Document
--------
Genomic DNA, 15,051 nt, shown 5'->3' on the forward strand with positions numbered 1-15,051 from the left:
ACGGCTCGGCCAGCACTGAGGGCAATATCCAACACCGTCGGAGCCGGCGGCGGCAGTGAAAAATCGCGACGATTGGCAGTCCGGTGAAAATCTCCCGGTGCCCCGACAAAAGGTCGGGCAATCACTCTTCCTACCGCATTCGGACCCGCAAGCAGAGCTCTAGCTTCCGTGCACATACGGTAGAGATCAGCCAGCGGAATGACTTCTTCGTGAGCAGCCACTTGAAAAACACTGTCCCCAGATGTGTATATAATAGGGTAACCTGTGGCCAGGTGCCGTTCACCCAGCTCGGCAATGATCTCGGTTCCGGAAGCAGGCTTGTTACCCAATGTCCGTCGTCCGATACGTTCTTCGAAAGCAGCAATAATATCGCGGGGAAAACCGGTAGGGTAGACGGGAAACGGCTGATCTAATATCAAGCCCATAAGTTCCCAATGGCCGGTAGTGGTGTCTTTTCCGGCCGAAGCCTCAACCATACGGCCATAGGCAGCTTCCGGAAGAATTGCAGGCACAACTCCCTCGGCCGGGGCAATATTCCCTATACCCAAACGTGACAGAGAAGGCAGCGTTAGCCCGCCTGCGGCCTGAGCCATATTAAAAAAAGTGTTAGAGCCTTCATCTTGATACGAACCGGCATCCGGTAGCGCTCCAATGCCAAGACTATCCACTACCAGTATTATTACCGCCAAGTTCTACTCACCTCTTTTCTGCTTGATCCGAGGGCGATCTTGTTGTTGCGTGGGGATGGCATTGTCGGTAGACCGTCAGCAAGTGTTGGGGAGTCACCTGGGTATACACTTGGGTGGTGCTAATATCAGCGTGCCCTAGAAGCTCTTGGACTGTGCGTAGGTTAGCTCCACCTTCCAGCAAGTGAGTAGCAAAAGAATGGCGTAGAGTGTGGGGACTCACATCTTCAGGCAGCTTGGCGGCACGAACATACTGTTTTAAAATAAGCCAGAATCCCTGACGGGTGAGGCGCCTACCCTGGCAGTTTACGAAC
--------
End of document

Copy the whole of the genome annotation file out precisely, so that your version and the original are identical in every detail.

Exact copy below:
Genomic DNA, 15,051 nt, shown 5'->3' on the forward strand with positions numbered 1-15,051 from the left:
ACGGCTCGGCCAGCACTGAGGGCAATATCCAACACCGTCGGAGCCGGCGGCGGCAGTGAAAAATCGCGACGATTGGCAGTCCGGTGAAAATCTCCCGGTGCCCCGACAAAAGGTCGGGCAATCACTCTTCCTACCGCATTCGGACCCGCAAGCAGAGCTCTAGCTTCCGTGCACATACGGTAGAGATCAGCCAGCGGAATGACTTCTTCGTGAGCAGCCACTTGAAAAACACTGTCCCCAGATGTGTATATAATAGGGTAACCTGTGGCCAGGTGCCGTTCACCCAGCTCGGCAATGATCTCGGTTCCGGAAGCAGGCTTGTTACCCAATGTCCGTCGTCCGATACGTTCTTCGAAAGCAGCAATAATATCGCGGGGAAAACCGGTAGGGTAGACGGGAAACGGCTGATCTAATATCAAGCCCATAAGTTCCCAATGGCCGGTAGTGGTGTCTTTTCCGGCCGAAGCCTCAACCATACGGCCATAGGCAGCTTCCGGAAGAATTGCAGGCACAACTCCCTCGGCCGGGGCAATATTCCCTATACCCAAACGTGACAGAGAAGGCAGCGTTAGCCCGCCTGCGGCCTGAGCCATATTAAAAAAAGTGTTAGAGCCTTCATCTTGATACGAACCGGCATCCGGTAGCGCTCCAATGCCAAGACTATCCACTACCAGTATTATTACCGCCAAGTTCTACTCACCTCTTTTCTGCTTGATCCGAGGGCGATCTTGTTGTTGCGTGGGGATGGCATTGTCGGTAGACCGTCAGCAAGTGTTGGGGAGTCACCTGGGTATACACTTGGGTGGTGCTAATATCAGCGTGCCCTAGAAGCTCTTGGACTGTGCGTAGGTTAGCTCCACCTTCCAGCAAGTGAGTAGCAAAAGAATGGCGTAGAGTGTGGGGACTCACATCTTCAGGCAGCTTGGCGGCACGAACATACTGTTTTAAAATAAGCCAGAATCCCTGACGGGTGAGGCGCCTACCCTGGCAGTTTACGAAC